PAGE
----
The UMI Zero is an affordable 5 inch Android smartphone from 2nd tier Chinese manufacturer UMI who have done a solid job of making the Zero a fairly unique and attractive looking device. For a price tag of around $200 USD the UMI Zero offers plenty of bang for your buck, but how does it compete side by side with more flagship killer devices from players like Xiaomi? Mobile Geeks report:
UMI and Xiaomi… Breeds Apart
When you consider the branding that UMI have used on most of their products you may get a nagging feeling of familiarity. This is because UMI have kind of co-opted the branding and style of Xiaomi, one of the largest and most successful smartphone vendors in China. The UMI logo is almost a replica of the Xiaomi logo for example and of course the name of the company is also similar; Xiaomi (小米) means small rice, UMI (优米) literally means excellent, or good quality rice.
Aside from these differences however, the two companies and their respective products are quite different breeds. The UMI devices we have used have usually been much closer to more a typical affordable mainland Chinese device that you find in the markets of Shenzhen, using cheaper components and a stock, vanilla Android experience. Xiaomi have recently wooed us with devices like the Xiaomi Mi3 (my personal favorite…) and the new Mi4 which reviewed a few months back that give you real flagship level hardware with a heavily customized and distinctive UI. There isn’t too much in common between the two companies and their products apart from the fact that one has ostensibly tried to piggy back the others branding.
Back in June we reviewed the UMI X1-Pro, a super affordable $100 smartphone that had plenty of appeal for device in that price bracket. Today we are taking a look at UMI’s new and certainly classier offering with the UMI Zero which will command double the price of the X1-Pro. The Zero represents an attempt to create a top shelve smartphone that can compete further up the food chain than UMI are usually used to going.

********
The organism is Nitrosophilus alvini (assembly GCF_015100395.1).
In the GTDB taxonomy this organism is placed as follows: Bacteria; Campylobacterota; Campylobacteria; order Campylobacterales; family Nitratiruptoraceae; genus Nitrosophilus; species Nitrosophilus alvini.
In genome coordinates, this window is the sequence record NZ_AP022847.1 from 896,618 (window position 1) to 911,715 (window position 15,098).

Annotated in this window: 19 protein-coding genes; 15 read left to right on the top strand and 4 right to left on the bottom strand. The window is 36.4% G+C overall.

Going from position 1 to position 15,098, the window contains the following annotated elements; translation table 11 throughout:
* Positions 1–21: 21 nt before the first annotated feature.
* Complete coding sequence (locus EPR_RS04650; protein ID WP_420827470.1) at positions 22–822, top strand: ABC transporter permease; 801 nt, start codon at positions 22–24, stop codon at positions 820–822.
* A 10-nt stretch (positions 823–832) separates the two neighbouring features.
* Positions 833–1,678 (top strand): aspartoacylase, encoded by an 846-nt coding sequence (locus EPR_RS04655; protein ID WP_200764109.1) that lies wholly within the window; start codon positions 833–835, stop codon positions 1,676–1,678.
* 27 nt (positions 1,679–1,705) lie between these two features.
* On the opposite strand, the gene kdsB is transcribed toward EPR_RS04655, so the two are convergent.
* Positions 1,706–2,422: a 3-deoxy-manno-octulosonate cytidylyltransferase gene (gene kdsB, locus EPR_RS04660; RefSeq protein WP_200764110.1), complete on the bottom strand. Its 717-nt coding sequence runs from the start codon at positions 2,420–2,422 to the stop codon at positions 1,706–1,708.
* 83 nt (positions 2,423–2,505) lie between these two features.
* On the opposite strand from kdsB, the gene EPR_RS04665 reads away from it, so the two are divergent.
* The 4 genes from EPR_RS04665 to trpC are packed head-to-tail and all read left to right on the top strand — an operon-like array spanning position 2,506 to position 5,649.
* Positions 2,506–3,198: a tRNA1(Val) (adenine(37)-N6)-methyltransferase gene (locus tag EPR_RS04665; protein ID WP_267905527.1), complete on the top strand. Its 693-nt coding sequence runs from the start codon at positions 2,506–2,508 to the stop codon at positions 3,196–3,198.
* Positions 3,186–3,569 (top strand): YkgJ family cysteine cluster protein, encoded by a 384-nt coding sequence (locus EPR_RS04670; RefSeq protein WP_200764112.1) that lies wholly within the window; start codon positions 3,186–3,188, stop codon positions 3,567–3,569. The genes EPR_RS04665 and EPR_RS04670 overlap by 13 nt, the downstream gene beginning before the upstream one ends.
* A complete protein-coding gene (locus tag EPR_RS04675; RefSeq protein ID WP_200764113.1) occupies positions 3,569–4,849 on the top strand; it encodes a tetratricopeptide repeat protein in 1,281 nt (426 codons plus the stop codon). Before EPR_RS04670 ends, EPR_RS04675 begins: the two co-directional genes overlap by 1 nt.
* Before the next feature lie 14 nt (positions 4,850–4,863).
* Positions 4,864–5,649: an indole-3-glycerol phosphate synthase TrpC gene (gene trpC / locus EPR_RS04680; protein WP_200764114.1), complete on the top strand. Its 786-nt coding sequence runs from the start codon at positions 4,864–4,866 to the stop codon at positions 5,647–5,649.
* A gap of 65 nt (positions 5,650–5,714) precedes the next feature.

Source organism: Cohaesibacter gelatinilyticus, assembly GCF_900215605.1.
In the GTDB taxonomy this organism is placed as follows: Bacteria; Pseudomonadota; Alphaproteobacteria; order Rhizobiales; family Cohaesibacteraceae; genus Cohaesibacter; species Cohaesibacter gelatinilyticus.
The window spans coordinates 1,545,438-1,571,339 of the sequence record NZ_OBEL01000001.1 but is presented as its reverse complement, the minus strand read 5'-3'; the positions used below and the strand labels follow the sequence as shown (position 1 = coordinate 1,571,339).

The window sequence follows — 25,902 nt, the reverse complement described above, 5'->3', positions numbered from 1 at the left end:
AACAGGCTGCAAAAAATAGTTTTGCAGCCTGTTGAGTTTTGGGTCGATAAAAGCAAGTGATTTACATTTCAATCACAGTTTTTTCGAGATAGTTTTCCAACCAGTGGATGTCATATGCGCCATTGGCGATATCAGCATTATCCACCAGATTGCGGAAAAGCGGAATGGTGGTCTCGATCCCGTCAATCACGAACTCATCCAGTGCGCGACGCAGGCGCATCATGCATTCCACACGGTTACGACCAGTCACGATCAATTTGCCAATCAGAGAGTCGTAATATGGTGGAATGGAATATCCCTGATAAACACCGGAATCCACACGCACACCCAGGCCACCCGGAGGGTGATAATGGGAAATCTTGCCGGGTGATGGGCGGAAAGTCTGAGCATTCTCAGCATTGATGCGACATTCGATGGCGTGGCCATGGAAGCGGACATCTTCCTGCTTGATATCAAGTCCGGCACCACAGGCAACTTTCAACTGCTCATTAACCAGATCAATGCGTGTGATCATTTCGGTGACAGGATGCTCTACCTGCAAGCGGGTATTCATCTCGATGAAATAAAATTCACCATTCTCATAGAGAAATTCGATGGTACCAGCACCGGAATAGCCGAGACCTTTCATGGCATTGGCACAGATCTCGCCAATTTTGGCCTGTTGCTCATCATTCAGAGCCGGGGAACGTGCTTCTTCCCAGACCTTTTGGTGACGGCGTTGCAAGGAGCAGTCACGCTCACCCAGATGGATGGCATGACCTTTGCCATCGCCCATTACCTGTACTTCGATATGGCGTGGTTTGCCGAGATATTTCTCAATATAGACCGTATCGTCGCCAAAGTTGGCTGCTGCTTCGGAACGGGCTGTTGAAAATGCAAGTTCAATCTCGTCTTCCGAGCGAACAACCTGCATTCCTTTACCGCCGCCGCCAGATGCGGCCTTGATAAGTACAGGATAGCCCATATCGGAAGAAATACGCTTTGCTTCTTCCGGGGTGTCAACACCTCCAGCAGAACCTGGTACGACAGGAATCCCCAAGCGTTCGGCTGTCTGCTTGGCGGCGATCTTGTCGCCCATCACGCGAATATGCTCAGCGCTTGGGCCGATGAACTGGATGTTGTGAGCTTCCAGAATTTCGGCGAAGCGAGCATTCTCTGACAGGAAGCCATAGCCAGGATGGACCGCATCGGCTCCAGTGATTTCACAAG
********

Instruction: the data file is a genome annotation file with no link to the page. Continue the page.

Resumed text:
UMI Zero: Hardware Overview
The UMI Zero is centered around a good looking AMOLED display that is five inches across the diagonal sporting a Full HD resolution of 1920 x 1080 pixels. The device is powered by an Octa-Core MediaTek processor backed by 2GB of RAM and accompanied by 16GB of storage, plus you have support for a microSD card. When it comes to camera sensors you have a 13MP camera on the rear that is joined by a dual LED flash while the front is adorned with an 8MP camera.
Overall the UMI Zero is a an attractively designed handset, with what we are told is Corning Gorilla Glass 3 employed on both front and back faces. It certainly seems to be the case as front and back are pretty much scratch proof. In fact the overall design of the Zero is uniquely impressive, with the retail package also including a protective bumper which is cut to the shape of the letter ‘Z’. It’s not like anything we have seen before, and I’m not totally sure how much I like it, although it certainly gives the device a distinctive look. Let’s take a look at the specifications in full.
UMI Zero: Specifications
- 5.0 inch Super AMLOED Display
- 1920 x 1080 w/Mulitouch
- MediaTek MT6592T processor
- Octa-core @ 2.0GHz
- 2GB RAM
- 16GB Storage
- MicroSD up to 64GB
- Dual micro SIM
- 13MP Rear Camera plus Dual Flash
- 8MP Front Camera
- Wi-Fi b/g/n
- Bluetooth 4.0
- 146mm x 70mm x 6.4mm
- 142 grams
- 2,780 mAh Battery
- Android 4.4.2.
The spec sheet has a distinctive Mainland Chinese flavor for me, mostly centered on the MediaTek chip that powers the device; the MT6592T a mobile processor platform that can comfortably claim to be one of the most widely adopted chips ever produced by the Taiwan silicon vendor. Every man and his dog within the greater Shenzhen area has made a smartphone based on a version of the MT6592. We recently saw it used on the Gionee Elife S.1 we reviewed just last week and are becoming quite familiar with its capable, if not exceptional performance. The other specs including a 13MP camera that does well considering this is a device that you can acquire for around the $200 mark.
UMI Zero: Design and Build Quality
You kind of feel almost like UMI are staking their manufacturing reputation on the design of the Zero by attempting something that is clearly trying to be as classy as possible, and maybe even taking a risk or two. The packaging the device arrives in is pretty big considering the contents which includes a pretty standard bundle, but it tries to prepare you for something earth shattering with its over-sized black packaging which upon opening centers around the ‘Z’ shaped bumper I mentioned earlier.